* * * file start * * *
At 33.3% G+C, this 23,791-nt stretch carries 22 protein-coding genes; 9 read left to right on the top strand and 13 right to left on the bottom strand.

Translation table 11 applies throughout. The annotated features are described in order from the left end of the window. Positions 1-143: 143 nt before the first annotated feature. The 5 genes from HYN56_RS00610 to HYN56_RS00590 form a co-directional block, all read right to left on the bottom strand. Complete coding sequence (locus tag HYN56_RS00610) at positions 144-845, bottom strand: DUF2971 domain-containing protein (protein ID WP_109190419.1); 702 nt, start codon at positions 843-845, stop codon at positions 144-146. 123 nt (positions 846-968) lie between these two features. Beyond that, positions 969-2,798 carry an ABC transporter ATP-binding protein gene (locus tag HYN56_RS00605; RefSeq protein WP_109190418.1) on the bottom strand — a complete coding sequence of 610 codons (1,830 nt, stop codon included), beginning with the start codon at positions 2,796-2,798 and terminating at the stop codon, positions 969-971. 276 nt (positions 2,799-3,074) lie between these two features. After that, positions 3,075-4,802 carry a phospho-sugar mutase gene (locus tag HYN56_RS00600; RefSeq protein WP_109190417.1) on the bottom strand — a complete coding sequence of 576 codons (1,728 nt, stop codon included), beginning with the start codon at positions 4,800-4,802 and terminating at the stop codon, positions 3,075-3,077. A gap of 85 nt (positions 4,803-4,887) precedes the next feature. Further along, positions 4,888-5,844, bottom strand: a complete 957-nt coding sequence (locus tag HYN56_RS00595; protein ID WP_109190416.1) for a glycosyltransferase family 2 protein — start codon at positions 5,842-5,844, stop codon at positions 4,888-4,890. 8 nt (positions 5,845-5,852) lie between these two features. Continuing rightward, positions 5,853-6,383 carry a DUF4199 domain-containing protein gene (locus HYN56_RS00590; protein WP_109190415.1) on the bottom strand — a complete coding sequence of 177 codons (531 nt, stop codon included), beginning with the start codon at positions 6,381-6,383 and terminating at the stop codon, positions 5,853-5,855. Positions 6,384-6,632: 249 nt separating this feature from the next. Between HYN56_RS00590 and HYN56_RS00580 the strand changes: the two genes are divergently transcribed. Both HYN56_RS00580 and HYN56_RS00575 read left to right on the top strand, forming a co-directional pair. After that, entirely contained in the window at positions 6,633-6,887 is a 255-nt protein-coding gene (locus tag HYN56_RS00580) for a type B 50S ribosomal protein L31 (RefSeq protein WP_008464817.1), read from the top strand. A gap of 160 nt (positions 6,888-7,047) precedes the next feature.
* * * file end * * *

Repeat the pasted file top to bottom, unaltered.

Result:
At 33.3% G+C, this 23,791-nt stretch carries 22 protein-coding genes; 9 read left to right on the top strand and 13 right to left on the bottom strand.

Translation table 11 applies throughout. The annotated features are described in order from the left end of the window. Positions 1-143: 143 nt before the first annotated feature. The 5 genes from HYN56_RS00610 to HYN56_RS00590 form a co-directional block, all read right to left on the bottom strand. Complete coding sequence (locus tag HYN56_RS00610) at positions 144-845, bottom strand: DUF2971 domain-containing protein (protein ID WP_109190419.1); 702 nt, start codon at positions 843-845, stop codon at positions 144-146. 123 nt (positions 846-968) lie between these two features. Beyond that, positions 969-2,798 carry an ABC transporter ATP-binding protein gene (locus tag HYN56_RS00605; RefSeq protein WP_109190418.1) on the bottom strand — a complete coding sequence of 610 codons (1,830 nt, stop codon included), beginning with the start codon at positions 2,796-2,798 and terminating at the stop codon, positions 969-971. 276 nt (positions 2,799-3,074) lie between these two features. After that, positions 3,075-4,802 carry a phospho-sugar mutase gene (locus tag HYN56_RS00600; RefSeq protein WP_109190417.1) on the bottom strand — a complete coding sequence of 576 codons (1,728 nt, stop codon included), beginning with the start codon at positions 4,800-4,802 and terminating at the stop codon, positions 3,075-3,077. A gap of 85 nt (positions 4,803-4,887) precedes the next feature. Further along, positions 4,888-5,844, bottom strand: a complete 957-nt coding sequence (locus tag HYN56_RS00595; protein ID WP_109190416.1) for a glycosyltransferase family 2 protein — start codon at positions 5,842-5,844, stop codon at positions 4,888-4,890. 8 nt (positions 5,845-5,852) lie between these two features. Continuing rightward, positions 5,853-6,383 carry a DUF4199 domain-containing protein gene (locus HYN56_RS00590; protein WP_109190415.1) on the bottom strand — a complete coding sequence of 177 codons (531 nt, stop codon included), beginning with the start codon at positions 6,381-6,383 and terminating at the stop codon, positions 5,853-5,855. Positions 6,384-6,632: 249 nt separating this feature from the next. Between HYN56_RS00590 and HYN56_RS00580 the strand changes: the two genes are divergently transcribed. Both HYN56_RS00580 and HYN56_RS00575 read left to right on the top strand, forming a co-directional pair. After that, entirely contained in the window at positions 6,633-6,887 is a 255-nt protein-coding gene (locus tag HYN56_RS00580) for a type B 50S ribosomal protein L31 (RefSeq protein WP_008464817.1), read from the top strand. A gap of 160 nt (positions 6,888-7,047) precedes the next feature.